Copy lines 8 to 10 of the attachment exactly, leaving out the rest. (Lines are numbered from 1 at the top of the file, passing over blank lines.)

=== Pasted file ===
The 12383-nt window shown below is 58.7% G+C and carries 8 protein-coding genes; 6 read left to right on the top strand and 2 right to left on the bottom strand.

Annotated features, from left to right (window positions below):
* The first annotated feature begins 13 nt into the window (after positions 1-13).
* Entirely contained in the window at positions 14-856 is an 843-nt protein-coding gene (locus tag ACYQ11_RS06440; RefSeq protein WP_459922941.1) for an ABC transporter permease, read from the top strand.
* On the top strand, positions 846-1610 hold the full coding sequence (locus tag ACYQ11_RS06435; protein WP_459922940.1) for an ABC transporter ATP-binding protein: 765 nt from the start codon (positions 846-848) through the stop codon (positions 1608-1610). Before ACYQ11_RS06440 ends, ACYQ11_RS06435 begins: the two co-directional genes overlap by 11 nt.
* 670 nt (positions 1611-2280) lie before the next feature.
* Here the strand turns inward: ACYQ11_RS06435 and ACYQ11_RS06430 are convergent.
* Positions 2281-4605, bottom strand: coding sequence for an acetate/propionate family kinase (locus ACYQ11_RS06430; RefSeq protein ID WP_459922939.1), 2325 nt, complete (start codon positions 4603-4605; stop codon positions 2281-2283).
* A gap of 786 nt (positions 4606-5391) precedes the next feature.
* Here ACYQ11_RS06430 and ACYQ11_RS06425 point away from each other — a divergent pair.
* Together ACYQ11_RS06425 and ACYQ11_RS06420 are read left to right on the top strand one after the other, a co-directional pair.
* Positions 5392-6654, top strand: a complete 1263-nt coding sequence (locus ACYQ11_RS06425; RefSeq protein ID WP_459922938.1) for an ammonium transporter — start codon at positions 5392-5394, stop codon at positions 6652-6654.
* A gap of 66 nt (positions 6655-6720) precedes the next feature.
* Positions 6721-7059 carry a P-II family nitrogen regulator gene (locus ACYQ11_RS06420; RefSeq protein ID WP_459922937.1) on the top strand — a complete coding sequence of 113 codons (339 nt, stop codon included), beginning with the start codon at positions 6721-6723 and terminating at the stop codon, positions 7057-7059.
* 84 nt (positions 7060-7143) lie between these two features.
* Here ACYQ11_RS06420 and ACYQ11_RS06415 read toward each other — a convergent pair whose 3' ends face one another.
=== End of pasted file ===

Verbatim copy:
* Positions 2281-4605, bottom strand: coding sequence for an acetate/propionate family kinase (locus ACYQ11_RS06430; RefSeq protein ID WP_459922939.1), 2325 nt, complete (start codon positions 4603-4605; stop codon positions 2281-2283).
* A gap of 786 nt (positions 4606-5391) precedes the next feature.
* Here ACYQ11_RS06430 and ACYQ11_RS06425 point away from each other — a divergent pair.